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    • "As our aim was to observe the diagnostic performance of FL in differentiating IBD from IBS, our meta-analysis included 1012 patients, 609 with IBD, 381 with IBS and 22 healthy volunteers. Of the seven included studies, one measured FL solely in children and young adults [10], three measured FL in both children and adults [12-14], and the other three measured FL in adults only [3,11,15]. All seven studies used a commercially available enzyme-linked immunosorbent assay (IBD-SCAN®, Techlab, Blacksburg, VA, USA) to measure FL. "
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    ABSTRACT: Background To perform a meta-analysis evaluating the diagnostic ability of fecal lactoferrin (FL) to distinguish inflammatory bowel disease (IBD) from irritable bowel syndrome (IBS). Methods The Medline, EMBASE, Web of Science, Cochrane library and CNKI databases were systematically searched for studies that used FL concentrations to distinguish between IBD and IBS. The sensitivity, specificity, and other diagnostic indexes of FL were pooled using a random-effects model. Results Seven studies, involving 1012 patients, were eligible for inclusion. In distinguishing IBD from IBS, FL had a pooled sensitivity of 0.78 (95% confidence interval [CI]: 0.75, 0.82), a specificity of 0.94 (95% CI: 0.91, 0.96), a positive likelihood ratio of 12.31 (95% CI: 5.93, 29.15), and a negative likelihood ratio of 0.23 (95% CI: 0.18, 0.29). The area under the summary receiver-operating characteristic curve was 0.94 (95% CI: 0.90, 0.98) and the diagnostic odds ratio was 52.65 (95% CI: 25.69, 107.91). Conclusions FL, as a noninvasive and simple marker, is useful in differentiating between IBD and IBS.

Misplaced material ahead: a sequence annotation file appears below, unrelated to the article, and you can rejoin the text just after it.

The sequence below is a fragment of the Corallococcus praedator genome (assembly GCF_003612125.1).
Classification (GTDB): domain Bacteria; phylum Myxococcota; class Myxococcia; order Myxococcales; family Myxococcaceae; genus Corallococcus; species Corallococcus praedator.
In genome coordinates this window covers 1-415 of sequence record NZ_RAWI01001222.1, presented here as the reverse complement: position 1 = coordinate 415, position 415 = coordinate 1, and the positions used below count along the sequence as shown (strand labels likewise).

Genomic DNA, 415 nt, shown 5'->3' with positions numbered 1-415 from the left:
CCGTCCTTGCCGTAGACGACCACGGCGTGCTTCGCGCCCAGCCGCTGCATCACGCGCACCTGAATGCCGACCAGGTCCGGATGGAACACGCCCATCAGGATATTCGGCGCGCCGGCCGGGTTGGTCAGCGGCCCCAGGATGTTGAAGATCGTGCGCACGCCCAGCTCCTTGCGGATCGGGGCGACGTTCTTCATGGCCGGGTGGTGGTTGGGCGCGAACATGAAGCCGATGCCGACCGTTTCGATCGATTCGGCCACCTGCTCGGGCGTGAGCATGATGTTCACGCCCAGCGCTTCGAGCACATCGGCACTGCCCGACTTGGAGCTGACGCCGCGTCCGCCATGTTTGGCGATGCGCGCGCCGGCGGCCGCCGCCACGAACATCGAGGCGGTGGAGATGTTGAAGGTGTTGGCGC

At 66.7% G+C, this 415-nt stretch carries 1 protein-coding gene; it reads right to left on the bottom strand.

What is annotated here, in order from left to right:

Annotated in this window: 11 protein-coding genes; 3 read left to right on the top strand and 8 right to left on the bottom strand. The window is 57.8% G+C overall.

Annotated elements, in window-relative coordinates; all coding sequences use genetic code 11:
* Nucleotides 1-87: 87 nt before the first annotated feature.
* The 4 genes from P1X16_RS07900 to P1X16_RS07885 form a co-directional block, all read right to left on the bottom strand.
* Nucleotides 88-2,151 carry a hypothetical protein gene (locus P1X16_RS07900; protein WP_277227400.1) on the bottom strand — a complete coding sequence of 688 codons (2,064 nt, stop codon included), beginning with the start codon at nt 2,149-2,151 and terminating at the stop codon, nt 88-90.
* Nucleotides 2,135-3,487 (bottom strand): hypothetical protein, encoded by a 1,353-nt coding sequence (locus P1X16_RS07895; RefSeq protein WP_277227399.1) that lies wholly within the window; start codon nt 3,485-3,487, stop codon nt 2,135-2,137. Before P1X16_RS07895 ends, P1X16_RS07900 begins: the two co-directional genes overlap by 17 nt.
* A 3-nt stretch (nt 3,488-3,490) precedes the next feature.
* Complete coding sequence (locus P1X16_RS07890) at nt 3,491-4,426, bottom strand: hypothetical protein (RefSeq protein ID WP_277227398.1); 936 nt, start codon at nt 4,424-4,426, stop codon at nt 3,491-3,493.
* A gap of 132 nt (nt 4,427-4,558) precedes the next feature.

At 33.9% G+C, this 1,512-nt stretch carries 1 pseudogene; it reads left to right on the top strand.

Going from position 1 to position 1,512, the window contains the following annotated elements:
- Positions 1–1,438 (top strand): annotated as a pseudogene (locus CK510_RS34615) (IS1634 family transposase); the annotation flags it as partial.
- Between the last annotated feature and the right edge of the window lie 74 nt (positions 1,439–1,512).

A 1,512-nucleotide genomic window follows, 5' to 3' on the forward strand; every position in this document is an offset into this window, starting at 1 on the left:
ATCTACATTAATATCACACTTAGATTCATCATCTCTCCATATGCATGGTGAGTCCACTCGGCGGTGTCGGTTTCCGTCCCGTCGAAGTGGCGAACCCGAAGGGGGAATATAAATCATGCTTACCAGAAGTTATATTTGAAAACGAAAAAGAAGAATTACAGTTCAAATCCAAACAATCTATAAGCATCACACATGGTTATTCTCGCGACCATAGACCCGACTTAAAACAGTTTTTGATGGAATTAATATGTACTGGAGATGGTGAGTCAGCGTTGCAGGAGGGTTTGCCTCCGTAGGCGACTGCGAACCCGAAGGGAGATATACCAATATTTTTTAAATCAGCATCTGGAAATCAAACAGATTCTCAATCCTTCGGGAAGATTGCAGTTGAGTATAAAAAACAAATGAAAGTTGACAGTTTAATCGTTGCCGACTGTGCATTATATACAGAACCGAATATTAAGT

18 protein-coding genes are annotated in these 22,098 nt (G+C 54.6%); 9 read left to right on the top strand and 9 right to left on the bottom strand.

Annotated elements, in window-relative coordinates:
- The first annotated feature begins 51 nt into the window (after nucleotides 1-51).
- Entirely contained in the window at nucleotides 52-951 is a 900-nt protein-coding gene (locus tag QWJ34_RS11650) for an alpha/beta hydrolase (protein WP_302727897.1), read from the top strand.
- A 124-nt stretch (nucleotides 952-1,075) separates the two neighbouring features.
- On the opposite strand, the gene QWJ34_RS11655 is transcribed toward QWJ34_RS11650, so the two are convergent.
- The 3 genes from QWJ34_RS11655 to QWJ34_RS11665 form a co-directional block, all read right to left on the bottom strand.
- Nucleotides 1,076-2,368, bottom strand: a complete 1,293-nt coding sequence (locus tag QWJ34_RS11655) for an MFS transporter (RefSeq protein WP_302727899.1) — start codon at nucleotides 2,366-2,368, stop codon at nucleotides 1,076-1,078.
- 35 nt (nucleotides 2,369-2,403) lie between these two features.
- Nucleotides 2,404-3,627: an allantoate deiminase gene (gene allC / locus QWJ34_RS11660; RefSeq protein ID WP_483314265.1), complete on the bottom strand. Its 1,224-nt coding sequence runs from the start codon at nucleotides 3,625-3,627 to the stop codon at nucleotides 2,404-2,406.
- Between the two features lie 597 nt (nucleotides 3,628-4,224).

BMC Gastroenterology 07/2014; 14(1):121. DOI:10.1186/1471-230X-14-121 · 2.37 Impact Factor
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    • "In addition, fecal lactoferrin showed good correlation to disease activity (endoscopic and histopathologic) and was 100% specific in ruling out IBS (46). Using an established cutoff point of 7.25 μg/mL for patients with IBD (48), similar findings of elevated fecal lactoferrin in pediatric patients with UC (1880 ± 565 μg/mL) and CD (1701 ± 382 μg/mL) compared to healthy controls (1.17 ± 0.47 μg/mL; P < 0.001) were observed (49). Fecal lactoferrin also correlated well with clinical activity indices and erythrocyte sedimentation rate (ESR) (49). "